As previously noted, it can be assumed that all drug-related denials in July 2011 (9) and August 2011 (565) were for July applicants, given the time lag for closed applications due to missing drug test results.   

Table 2 shows that for July, 9.6 percent of otherwise qualified applicants for cash assistance were denied for a drug-related reason.  With an approximate annual savings to the state of $1,608 per drug-related denial (see Table 3), these 574 denials from July 2011 represent annualized savings to Florida taxpayers of $922,992.  The cost of reimbursing the 5,390 approved applicants with a negative drug test ($30 average for each) reduces this annualized savings figure by $161,700, for a net savings to taxpayers of $761,292 for the first month of the program alone.  Since Florida’s initial denial rate is 9.6 percent, the State is currently saving an estimated $5.71 on drug testing for every $1 it spends reimbursing approved applicants with negative drug tests who ultimately receive cash assistance. If these July trends continue throughout the first year, the drug testing requirement will save Florida taxpayers $9,135,504 from July 2011 through June 2012.

What is unclear is why the total number of cash assistance approvals in July, even if all drug-related denials were to have been approved, is about 10 percent lower than June 2011. 

Last year, July 2010 approvals were higher than in June 2010.  August 2010 was higher than both June and July 2010.  Thus, this does not seem to be a seasonal fluctuation as the experience during the 2010 summer months was much different than during the 2011 summer months.  It may be a result of otherwise qualified drug users not even applying given the recent drug test requirement.  This trend will be studied further in future reports.  Given the significant decline in August 2011 approvals, it appears to be a very significant trend and quite likely related to the drug testing requirement, as the economy did not change radically from June through August.

As also shown in Table 3, for the program to generate savings for the State of Florida, just 1.87 percent of those who would otherwise be approved for cash assistance would have to be denied for a drug-related reason.  Remember, July 2011 drug-related denials totaled 9.6 percent of otherwise qualified applications—much higher than the 1.87 percent break-even point.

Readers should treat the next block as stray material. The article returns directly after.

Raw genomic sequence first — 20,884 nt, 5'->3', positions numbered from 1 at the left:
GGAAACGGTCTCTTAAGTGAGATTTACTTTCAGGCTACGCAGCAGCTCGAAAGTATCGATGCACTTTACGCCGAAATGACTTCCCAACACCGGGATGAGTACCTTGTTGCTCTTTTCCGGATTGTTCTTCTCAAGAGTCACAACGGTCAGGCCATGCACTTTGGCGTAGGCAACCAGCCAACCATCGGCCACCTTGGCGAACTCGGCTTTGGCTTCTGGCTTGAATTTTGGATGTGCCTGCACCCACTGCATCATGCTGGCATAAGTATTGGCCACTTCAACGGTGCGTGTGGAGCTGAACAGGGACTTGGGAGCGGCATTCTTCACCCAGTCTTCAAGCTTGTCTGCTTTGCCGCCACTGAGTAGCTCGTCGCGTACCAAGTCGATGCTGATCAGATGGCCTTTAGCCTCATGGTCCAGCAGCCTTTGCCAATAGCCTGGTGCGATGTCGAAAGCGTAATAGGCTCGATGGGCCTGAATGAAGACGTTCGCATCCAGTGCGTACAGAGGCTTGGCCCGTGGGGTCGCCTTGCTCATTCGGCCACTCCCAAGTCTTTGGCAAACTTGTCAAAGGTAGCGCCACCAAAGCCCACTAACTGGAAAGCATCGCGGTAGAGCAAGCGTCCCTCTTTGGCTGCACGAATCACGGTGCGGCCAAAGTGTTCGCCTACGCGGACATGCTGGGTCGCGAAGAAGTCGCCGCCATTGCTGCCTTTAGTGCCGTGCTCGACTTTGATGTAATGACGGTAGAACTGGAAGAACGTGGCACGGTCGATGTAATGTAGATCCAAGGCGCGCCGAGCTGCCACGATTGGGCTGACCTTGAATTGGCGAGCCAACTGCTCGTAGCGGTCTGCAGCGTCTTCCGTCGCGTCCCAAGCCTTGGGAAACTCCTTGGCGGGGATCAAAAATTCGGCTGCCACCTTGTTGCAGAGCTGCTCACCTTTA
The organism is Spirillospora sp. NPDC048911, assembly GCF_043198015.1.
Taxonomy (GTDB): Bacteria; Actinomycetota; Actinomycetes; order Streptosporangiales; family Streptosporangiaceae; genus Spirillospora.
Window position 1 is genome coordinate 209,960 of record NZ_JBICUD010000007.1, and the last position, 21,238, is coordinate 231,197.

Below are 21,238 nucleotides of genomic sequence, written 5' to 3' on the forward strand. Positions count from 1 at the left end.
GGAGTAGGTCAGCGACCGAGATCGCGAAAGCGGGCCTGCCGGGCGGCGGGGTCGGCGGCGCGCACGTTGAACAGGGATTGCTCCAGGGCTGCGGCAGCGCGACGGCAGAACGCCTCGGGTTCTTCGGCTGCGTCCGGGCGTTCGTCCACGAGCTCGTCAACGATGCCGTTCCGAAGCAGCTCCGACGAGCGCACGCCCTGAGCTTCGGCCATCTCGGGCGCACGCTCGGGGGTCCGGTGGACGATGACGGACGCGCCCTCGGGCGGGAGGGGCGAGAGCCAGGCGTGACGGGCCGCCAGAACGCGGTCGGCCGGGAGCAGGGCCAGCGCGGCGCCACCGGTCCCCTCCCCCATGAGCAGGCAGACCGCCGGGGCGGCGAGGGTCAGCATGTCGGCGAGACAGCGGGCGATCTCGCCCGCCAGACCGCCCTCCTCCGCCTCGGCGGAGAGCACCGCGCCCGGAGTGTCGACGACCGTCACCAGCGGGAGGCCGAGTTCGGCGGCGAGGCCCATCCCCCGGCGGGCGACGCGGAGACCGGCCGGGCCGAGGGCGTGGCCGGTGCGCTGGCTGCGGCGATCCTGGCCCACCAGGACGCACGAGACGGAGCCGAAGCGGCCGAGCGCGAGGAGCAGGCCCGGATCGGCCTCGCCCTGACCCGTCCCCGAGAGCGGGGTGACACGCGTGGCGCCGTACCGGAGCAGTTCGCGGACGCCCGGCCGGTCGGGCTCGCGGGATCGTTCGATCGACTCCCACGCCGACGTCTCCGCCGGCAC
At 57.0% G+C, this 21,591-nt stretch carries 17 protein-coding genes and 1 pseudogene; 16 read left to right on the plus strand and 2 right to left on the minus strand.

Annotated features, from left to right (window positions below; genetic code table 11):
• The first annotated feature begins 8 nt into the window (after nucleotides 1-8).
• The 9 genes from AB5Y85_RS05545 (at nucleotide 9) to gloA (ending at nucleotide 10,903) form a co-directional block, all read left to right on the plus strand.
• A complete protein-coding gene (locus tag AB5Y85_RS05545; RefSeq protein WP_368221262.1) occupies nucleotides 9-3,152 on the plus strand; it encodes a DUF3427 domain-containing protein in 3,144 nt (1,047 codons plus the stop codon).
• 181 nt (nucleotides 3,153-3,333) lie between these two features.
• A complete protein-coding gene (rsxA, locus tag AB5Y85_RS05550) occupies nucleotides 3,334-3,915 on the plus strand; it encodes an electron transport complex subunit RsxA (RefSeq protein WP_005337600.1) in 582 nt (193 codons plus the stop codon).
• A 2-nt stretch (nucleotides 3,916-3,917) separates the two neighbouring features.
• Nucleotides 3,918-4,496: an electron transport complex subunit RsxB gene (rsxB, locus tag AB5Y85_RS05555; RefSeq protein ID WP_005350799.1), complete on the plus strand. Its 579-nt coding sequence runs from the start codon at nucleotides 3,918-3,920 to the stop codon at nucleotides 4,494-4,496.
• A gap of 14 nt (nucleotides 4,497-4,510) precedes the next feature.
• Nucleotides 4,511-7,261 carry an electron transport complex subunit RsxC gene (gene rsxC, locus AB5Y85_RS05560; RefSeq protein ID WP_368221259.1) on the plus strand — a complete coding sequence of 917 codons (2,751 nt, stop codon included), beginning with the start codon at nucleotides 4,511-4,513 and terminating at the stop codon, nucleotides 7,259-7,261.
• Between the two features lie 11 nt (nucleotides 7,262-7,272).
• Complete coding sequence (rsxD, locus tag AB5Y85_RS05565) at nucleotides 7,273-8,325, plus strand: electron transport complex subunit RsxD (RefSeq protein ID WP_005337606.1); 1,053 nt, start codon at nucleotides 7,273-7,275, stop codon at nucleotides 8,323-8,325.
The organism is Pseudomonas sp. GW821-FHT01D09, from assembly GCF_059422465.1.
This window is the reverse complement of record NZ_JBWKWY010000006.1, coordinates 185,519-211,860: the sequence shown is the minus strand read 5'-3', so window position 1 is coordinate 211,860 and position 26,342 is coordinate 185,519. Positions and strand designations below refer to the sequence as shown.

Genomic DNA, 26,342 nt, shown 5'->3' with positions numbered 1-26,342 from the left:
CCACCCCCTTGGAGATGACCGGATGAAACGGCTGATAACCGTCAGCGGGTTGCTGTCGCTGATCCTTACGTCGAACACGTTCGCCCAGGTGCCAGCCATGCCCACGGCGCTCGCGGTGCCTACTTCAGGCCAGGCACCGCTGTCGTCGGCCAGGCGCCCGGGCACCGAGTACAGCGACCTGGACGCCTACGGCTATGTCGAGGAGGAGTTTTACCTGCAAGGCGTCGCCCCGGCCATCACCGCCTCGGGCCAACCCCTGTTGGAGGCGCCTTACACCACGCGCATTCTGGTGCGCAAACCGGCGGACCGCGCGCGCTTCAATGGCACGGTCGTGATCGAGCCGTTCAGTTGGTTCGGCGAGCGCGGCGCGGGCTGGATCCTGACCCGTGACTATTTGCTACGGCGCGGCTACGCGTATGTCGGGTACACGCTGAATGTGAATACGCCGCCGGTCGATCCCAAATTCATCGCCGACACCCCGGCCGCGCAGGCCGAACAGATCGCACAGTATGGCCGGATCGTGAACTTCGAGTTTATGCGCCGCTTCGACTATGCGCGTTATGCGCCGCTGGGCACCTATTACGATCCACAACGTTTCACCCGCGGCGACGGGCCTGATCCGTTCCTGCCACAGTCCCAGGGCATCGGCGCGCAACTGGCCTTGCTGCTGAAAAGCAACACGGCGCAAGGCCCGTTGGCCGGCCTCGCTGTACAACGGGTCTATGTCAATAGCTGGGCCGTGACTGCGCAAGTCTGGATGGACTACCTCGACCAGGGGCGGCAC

Policy Recommendation: Expand Drug Testing to Current Recipients

Given the positive initial experience of Florida’s cash assistance drug testing requirement, the Foundation for Government Accountability recommends the program be expanded to include testing of all current recipients of cash assistance as well.

Drug Testing Requirements Becoming More Common in Other States

Drug testing for public assistance applicants is being considered in at least ten states this year, and has already passed in Missouri.[13]  Arizona already drug tests welfare applicants.[14]  In addition, in July Indiana became the first state to require drug testing for state-funded job training programs.  A positive test in Indiana does not affect the individual’s unemployment benefits, which are separately administered.[15]  Last week, Linn State Technical College, a public two-year college in Missouri, announced it was drug screening the general student body.[16]

Given the initial experience in Florida, this trend will likely continue and accelerate across the nation.

National Implication

If Florida’s policy were replicated nationwide, the fiscal savings would be substantial.  According to the U.S. Department of Health and Human Services, there was an average of 140,842 Temporary Assistance for Needy Families applicants approved each month during Fiscal Year 2011.[17] If, like in Florida, a similar 9.6 percent were denied for drug-related reasons (13,520) with a similar annualized savings as Florida’s, then nationally, a drug testing requirement just for new applicants for just TANF alone could save taxpayers more than $173.3 million every year.  Even accounting for the expense of reimbursing testing costs for negative results ($30 times 122,322 applicants monthly with a negative test = $3,819,660) would achieve savings of $10,620,589 monthly or almost $127,447,068 annually for federal and state budgets.